March 9, 1986 |
Sacramento, California, United States
|Occupation||Entrepreneur, internet personality|
Is Anyone Up?
Moore started the website in 2009. It featured revealing photos and videos of real men and women, linked to their social networking profiles on Facebook or Twitter. Many of the subjects were outraged by the publicity, claiming that the explicit photos had been hacked from their personal computers or shared with former boyfriends or girlfriends, and that the photos had been posted as form of revenge. Because of this, the site's content became known as "revenge porn", but in an investigation by Charlotte Laws, a substantial portion of victims contacted stated that the pictures were outright stolen (40% had their computer or phone hacked only days before their pictures appeared on Moore's website) and another 12% stated that the pictures were fabricated, with their faces photoshopped onto or posted next to shots of nude bodies that were not theirs. The site attracted a great deal of attention, some of it salacious, much of it condemnatory.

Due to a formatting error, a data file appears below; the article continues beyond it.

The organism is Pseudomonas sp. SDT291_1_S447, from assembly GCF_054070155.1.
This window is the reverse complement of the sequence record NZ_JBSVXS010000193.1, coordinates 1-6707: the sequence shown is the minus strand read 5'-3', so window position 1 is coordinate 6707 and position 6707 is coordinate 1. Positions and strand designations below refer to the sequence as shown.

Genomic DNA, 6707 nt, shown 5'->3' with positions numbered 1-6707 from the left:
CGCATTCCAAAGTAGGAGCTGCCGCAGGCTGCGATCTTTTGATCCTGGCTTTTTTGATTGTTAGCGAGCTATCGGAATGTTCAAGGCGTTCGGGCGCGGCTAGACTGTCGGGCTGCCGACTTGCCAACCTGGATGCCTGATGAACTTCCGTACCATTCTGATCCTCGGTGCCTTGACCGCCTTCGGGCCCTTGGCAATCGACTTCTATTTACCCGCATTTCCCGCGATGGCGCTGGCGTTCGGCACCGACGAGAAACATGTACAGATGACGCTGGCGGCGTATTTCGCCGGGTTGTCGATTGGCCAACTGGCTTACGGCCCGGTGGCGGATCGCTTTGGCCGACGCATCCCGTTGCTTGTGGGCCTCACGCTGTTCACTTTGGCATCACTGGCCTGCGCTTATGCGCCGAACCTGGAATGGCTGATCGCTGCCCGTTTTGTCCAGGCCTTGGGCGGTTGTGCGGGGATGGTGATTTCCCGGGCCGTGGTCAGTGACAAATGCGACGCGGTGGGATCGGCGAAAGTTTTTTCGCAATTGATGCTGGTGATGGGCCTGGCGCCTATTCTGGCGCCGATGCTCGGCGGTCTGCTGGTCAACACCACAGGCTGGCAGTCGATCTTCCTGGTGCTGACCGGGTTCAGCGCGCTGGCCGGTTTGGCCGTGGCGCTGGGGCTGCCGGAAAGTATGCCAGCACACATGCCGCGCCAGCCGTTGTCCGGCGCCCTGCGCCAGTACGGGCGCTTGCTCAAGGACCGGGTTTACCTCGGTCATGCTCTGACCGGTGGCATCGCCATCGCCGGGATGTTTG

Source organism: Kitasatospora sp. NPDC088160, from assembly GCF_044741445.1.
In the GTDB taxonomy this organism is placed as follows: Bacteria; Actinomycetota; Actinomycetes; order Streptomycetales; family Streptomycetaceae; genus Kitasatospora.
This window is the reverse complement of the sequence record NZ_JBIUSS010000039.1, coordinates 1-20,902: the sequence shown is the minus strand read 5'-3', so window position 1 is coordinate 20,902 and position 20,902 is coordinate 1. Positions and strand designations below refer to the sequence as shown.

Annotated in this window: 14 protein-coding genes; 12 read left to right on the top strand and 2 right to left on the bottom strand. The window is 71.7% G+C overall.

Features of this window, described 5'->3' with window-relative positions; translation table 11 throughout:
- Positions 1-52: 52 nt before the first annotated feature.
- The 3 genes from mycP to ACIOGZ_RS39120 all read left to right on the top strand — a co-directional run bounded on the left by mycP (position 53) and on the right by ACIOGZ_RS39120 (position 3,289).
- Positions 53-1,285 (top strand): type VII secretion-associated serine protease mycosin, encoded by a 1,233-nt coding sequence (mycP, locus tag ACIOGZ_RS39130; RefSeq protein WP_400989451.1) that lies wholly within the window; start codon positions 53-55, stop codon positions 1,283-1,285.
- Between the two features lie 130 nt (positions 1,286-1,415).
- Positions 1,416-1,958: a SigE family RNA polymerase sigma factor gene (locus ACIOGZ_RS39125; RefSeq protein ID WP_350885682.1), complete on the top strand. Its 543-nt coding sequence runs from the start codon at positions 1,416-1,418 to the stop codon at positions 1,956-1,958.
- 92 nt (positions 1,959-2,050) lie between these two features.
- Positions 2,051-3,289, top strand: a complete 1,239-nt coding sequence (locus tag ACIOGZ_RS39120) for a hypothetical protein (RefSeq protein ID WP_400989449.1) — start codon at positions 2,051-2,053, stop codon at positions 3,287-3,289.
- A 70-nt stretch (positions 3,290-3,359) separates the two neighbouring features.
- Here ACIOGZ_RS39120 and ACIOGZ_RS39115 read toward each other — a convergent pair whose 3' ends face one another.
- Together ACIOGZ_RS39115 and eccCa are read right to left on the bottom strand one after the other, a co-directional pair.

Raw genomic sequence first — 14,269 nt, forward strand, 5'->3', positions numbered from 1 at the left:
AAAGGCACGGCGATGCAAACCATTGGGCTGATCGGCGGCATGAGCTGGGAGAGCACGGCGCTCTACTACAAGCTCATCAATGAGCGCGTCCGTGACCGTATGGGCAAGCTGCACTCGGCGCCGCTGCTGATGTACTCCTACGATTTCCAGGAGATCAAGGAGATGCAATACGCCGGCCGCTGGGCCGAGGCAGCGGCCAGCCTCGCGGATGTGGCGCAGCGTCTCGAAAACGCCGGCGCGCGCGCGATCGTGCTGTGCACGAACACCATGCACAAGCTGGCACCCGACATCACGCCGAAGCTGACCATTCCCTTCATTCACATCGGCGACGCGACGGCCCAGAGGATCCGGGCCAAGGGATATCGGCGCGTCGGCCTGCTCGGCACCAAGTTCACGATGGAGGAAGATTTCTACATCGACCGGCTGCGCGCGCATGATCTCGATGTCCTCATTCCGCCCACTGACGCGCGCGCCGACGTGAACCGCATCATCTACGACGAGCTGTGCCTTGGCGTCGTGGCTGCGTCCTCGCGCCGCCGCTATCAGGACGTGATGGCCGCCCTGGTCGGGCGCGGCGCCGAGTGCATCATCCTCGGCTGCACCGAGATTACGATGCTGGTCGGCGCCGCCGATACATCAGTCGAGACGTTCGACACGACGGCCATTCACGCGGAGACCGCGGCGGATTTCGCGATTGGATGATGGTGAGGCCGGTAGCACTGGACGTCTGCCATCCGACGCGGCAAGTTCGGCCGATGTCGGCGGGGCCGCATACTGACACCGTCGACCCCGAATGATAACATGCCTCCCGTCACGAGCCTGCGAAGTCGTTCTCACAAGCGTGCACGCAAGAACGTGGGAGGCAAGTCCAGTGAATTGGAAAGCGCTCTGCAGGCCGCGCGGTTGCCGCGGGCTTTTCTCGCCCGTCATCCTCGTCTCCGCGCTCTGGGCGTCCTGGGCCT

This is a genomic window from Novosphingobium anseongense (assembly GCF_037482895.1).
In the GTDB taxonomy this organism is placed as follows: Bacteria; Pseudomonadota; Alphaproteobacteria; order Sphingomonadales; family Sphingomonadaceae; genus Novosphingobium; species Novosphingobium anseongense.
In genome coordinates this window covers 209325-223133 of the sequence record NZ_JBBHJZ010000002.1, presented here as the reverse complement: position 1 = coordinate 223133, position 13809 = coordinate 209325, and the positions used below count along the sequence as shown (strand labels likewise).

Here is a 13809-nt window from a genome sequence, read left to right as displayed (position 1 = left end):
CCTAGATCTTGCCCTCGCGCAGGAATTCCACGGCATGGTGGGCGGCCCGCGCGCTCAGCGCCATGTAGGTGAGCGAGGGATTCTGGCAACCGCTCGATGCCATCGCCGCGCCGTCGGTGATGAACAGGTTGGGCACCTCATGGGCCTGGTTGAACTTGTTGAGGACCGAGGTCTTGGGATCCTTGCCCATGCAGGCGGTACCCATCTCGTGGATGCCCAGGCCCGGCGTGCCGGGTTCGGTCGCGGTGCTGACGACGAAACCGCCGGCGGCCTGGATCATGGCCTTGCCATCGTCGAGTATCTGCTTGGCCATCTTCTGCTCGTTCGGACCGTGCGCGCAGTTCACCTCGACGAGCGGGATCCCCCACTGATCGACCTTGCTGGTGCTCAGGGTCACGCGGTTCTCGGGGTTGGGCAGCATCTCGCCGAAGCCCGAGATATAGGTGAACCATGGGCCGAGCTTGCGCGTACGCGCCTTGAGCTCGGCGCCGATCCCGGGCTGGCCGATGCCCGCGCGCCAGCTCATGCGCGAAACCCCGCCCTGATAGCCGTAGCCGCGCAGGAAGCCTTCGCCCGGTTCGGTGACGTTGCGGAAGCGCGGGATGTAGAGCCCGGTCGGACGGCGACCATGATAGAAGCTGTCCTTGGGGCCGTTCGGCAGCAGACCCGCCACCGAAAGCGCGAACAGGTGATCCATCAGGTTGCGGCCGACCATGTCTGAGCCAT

Moore claimed that the website attracted 30 million page views monthly as well as yielding $10,000 a month in ad revenue.
On March 8, 2013, Bullyville founder James McGibney won a $250,000 defamation judgment against Moore.
- Zelmer, Emily. "Naked & Famous: How A Risque New Website Pushes Boundaries And Buttons". Alternative Press. Retrieved 18 December 2011.
- Lamb, Charlotte. "I've been called the "Erin Brockovich" of revenge porn, and for the first time ever, here is my entire uncensored story of death threats, Anonymous and the FBI". XoJane. Retrieved 27 November 2013.
- Gold, Danny. "The Man Who Makes Money Publishing Your Nude Pics". The Awe. Retrieved 18 December 2011.
- Dodero, Camille (2012-04-04). "Hunter Moore Makes a Living Screwing You". Village Voice. Retrieved 2012-10-16.
- Amanda Hess (5 December 2012). "Hunter Moore's Biggest Fan". Slate. Retrieved 24 November 2013.
- Morris, Alex (11 October 2012). "Hunter Moore: The Most Hated Man on the Internet". Rolling Stone. Retrieved 24 November 2013.
- "Isanyoneup.com, revenge porn website, shuts down after selling to anty-bullying group". BullyVille. Retrieved 25 November 2013.